Super 8 is the best Steven Spielberg movie to come along in years.
And it isn’t even a Spielberg film.
Spielberg’s name is on the project as executive producer, just as George Lucas’s name is on Spielberg’s Indiana Jones movies as producer. But Super 8 was written and directed by J.J. Abrams, who is better known for his work as a producer of “Lost,” “Alias,” and a variety of other television shows. Nevertheless, it is the most Spielbergian film to come along in many years, a veritable homage to the master of blockbuster films inhabited by pre-adolescent protagonists. Among the Spielberg effects that Abrams incorporates in this science-fiction coming-of-age thriller are the trademark bicycles spinning into getaway mode, the classic suburban settings, the snappy potty-mouthed dialogue among kids, and the Orwellian military bad guys, reminiscent of E.T.
Abrams creates the best kind of suspense, chilling us with the terror of what we don’t see, rather than grossing us out with what we do see–thus doing what Spielberg did so effectively in the first half of Jaws. We know something scary is out there, but it is always obscured by the likes of train cars, bushes, or gas station signs. Our hearts pound and our imaginations run wild as we endure long moments of eerie silence while the camera takes us down paths we would rather not tread. Fearing the unknown is always more terrifying than facing a concrete enemy.
Best of all, Abrams employs the particular kind of coming-of-age storyline for which Spielberg is known. Yes, there’s a monster out there, but the real monster is at home, in the form of an unnamed tension between parent and child that has to be resolved. In this story, the tension begins with a mother’s funeral. Her son Joe (Joel Courtney) is not allowed to associate with Alice (Elle Fanning) because Alice’s father (Ron Eldard), the town loser, was somehow involved in his mother’s death. Joe likes Alice– he likes her a lot!—and that creates tension between the two of them, as well as between Joe and his father (Kyle Chandler), who forbids Joe to see Alice. This iconic conflict between father and child, set against the backdrop of an unknown monstrous intruder, gives this film a satisfying heft.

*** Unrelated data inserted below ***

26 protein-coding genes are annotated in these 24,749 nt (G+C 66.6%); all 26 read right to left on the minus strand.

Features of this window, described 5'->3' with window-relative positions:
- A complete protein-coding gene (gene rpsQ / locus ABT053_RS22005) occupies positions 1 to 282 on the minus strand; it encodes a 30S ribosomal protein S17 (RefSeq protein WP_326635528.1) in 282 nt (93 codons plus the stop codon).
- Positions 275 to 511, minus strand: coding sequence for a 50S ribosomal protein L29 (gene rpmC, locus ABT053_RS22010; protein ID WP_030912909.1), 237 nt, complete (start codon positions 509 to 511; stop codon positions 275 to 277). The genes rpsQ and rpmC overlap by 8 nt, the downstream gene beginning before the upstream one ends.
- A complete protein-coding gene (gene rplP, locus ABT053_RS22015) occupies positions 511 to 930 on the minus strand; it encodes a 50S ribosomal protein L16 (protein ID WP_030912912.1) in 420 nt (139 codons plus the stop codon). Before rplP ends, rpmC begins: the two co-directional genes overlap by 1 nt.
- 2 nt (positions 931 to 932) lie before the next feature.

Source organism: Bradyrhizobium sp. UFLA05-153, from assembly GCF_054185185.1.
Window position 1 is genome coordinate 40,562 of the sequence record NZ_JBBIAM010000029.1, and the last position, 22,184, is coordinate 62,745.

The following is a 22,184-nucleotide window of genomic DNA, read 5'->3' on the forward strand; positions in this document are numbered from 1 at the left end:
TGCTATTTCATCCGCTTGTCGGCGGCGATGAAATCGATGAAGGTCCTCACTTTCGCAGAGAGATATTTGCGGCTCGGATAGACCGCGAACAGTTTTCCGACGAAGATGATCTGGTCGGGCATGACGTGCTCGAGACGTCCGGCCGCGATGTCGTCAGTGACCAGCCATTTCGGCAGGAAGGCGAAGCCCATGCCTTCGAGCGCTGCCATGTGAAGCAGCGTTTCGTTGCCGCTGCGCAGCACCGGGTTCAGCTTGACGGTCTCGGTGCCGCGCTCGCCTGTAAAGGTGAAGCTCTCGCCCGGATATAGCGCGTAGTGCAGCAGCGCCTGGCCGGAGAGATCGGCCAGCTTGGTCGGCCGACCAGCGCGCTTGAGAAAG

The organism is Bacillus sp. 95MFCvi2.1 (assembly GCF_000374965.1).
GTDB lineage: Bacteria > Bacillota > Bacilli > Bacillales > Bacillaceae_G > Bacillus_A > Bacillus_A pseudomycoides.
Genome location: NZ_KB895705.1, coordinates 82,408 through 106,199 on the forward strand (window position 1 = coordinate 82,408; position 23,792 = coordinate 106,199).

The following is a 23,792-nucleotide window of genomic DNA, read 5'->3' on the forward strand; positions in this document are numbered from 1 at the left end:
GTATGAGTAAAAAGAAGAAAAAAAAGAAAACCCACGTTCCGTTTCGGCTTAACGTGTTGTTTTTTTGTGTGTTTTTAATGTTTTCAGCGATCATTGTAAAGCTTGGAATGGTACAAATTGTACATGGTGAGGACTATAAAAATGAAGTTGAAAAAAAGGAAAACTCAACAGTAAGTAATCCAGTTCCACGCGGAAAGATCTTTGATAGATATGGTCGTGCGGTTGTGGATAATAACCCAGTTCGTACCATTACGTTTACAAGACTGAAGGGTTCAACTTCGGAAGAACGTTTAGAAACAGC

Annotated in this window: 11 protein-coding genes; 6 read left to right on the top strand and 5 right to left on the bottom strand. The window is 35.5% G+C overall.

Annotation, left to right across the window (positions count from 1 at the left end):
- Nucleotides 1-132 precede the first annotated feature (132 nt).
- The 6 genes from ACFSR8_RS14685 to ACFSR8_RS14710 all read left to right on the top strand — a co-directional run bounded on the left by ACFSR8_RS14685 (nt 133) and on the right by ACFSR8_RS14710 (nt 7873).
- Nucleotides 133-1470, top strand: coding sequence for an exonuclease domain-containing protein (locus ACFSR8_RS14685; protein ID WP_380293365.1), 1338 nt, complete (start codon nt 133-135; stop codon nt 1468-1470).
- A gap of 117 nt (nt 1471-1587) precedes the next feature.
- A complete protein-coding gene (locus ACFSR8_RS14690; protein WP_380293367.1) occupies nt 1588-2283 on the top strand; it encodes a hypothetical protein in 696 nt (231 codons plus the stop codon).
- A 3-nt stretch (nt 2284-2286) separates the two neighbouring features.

The story centers on a group of middle-schoolers who have been friends since toddlerhood. Abrams’ kids ring true. They’re precocious and nerdy in a believable, unassuming way. Their dialogue also rings true, throughout. Charlie (Riley Griffiths) has been the leader of the gang. Like Spielberg, who began making movies with his super 8 camera at the age of ten, Charlie wants to make a movie to enter in a local film festival. He enlists his friends as actors, cinematographers, script consultants, and makeup technicians, and he barks at them throughout rehearsals and filming with the commanding voice of an artistic perfectionist. Charlie is a young Spielberg himself.